The Twenty-second Amendment to the Constitution should be repealed because of its anti-democratic nature. There were more than enough impediments to democracy in the Constitution prior to enactment of this amendment.The measure of democracy in a system of government is its ability to make its laws, its policies, its office holders, and all things it embodies that are toxic to the people, go away without reverting to means external to that system of government.First term elections must be won on promises and personality. Second term elections should have a chance to be won or lost on the recognition of policy successes and failures as experienced by the electorate. The exclusion by an elite of third party candidates from debates and news coverage as being not viable is extended by a further exclusion of candidates from consideration for a third term and beyond. The negative feedback of policy repudiation by the public was—prior to enactment of the 22nd Amendment—a major influence available to the general public to exercise on policy, as known to the people by the consequences said policy on them. The ability to win an election campaign is comprised of a different skill set than the ability to govern effectively and accountably. The power to repudiate is a much greater power than the power to elect; this is the choice between promises and performance, the choice between the unknowable and the known, the choice between what one surmises will happen and what one knows has happened. It is important to democracy to be able to repudiate a policy by repudiation of its proponents, rather than to endure the selling to an aggrieved public a new face and name still supportive of an old failed policy’s maintenance.Consider the primary challenge George W. Bush could possibly have faced, with all of the policy failures associated with his administration, and his inability to overcome his negatives with public relations spending in 2008. Bush has now been repudiated by his party as evidenced by his lack of an invitation to speak at the 2012 Republican convention. If Bush had been repudiated, either in his party’s 2008 presidential primary contests or in his 2008 presidential election campaign, I ask, could Obama have so fully embraced the continuation his predecessor’s failed policies after their very thorough and public repudiation? Can a vote for Obama now be interpreted by Obama as anything other than a reward for a job well done, as an invitation to continue doing what he has been doing? This is the result of absence of feedback in a government insufficiently regulated by the negative feedback of democratic influence. The absence of negative feedback enables the moral hazard of the financial fraud committed by the financial aristocracy—that which supported Obama’s election—and is now enabling the possible election of another one of its beneficiaries. Negative feedback is an absolutely necessary condition, whether by law enforcement or by lawful election, to making a course correction. The ability of the elected leaders of a democracy to stand before the electorate to be judged should not be constrained by the private interests of an elite.
Hi VL,Delete these if they are too long or seem to be off topicThe continuous threat of repudiation by the voting public is necessary component of democratic influence on this corporately dominated republic that was eliminated by the Twenty-Second Amendment. The possibility that a decision by the people could keep a president in office for third term would make a president’s second term a chance to continue making corrections to first term policies that did not produce results satisfactory to the electorate upon whom these policies were imposed. A second term without consideration of the impact of negative feedback—the absence of a possible repudiation at its end— amounts to a victory lap. Had George W. Bush won a third term would he be able to win a fourth term without a sound repudiation of himself or by his party? Could a party that supported him through this disaster have any hope of winning another election? Could Bush have won in 2008 as many votes as McCain did? Could the failed policies of Bush been given new life without finding a new face—such as Obama’s or McCain’s in the presidency—when the personal experience of the people would be at such variance with presidential campaign ads? I believe Bush would have lost, just as McCain lost, and he would have lost on failed policies, the same policies of the unaccountable financial aristocracy now embraced by Obama. The Democratic and Republican parties were both opposed to Roosevelt’s accommodations to the interests of the impoverished—as limited as they were— and accomplished in the face of the financial aristocracy that funded the majority of both party’s elections. The project of both parties since has been the undoing of restraints on the political insiders of the financial aristocracy to the detriment of the political outsiders— the majority of the public—who have had their democratic impact diminished by the removal, by insiders, of their political right to the sound repudiation of proponents of policies detrimental to the interests of the people. This further restraint of democracy brought by the Twenty-Second Amendment to the Constitution removed a power of the people necessary for their interests to become a matter of national consideration: this is the possibility of a sound repudiation of policies that serve a politically powerful minority at the expense of an otherwise politically impotent majority, one rendered impotent by the lack of ability to vote for candidates of their choosing by many considerations, among them being the 22nd Amendment.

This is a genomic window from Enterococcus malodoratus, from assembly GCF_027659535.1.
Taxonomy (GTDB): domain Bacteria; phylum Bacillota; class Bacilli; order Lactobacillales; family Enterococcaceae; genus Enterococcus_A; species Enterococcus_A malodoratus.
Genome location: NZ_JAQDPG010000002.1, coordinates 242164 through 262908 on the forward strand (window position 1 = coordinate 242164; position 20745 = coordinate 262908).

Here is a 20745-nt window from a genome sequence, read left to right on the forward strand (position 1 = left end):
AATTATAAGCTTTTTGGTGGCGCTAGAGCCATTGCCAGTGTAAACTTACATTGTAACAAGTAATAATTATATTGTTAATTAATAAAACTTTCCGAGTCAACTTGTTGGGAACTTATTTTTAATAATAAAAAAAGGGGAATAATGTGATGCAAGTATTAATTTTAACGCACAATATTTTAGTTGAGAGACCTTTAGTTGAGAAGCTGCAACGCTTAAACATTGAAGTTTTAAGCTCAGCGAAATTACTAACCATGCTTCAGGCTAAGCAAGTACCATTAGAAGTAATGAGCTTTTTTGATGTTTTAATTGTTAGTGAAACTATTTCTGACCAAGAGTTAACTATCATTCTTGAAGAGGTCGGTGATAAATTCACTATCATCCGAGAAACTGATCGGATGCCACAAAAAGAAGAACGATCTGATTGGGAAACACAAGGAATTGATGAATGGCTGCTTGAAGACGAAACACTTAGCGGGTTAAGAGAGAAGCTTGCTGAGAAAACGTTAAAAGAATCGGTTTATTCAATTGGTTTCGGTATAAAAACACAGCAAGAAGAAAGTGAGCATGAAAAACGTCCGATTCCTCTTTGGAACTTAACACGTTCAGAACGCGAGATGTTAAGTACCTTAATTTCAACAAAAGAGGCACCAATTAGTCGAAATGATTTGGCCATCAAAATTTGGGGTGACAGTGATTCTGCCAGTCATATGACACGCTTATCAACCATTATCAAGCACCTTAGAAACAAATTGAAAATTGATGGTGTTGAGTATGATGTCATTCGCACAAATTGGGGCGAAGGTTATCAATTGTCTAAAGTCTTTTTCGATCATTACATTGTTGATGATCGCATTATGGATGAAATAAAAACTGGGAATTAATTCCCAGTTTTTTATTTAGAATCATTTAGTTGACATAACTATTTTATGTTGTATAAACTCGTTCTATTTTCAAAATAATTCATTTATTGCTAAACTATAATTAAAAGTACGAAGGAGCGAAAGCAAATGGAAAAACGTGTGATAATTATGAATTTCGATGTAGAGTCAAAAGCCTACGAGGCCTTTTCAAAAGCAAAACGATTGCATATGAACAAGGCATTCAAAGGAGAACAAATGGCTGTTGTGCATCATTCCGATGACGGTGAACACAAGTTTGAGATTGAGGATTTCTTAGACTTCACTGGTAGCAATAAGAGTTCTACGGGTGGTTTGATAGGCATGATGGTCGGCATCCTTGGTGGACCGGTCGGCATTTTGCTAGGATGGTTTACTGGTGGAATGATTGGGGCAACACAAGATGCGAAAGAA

Mark, that definitely sounds like desupporting Obama. Why wouldn't it?
Glenn, your comments were intriguing - I've never thought about term limits in those...well, terms! :) Thanks for sharing and thanks to VL, too. I always come away from the blog with new ideas floating and percolating in my brain.
Just a tease.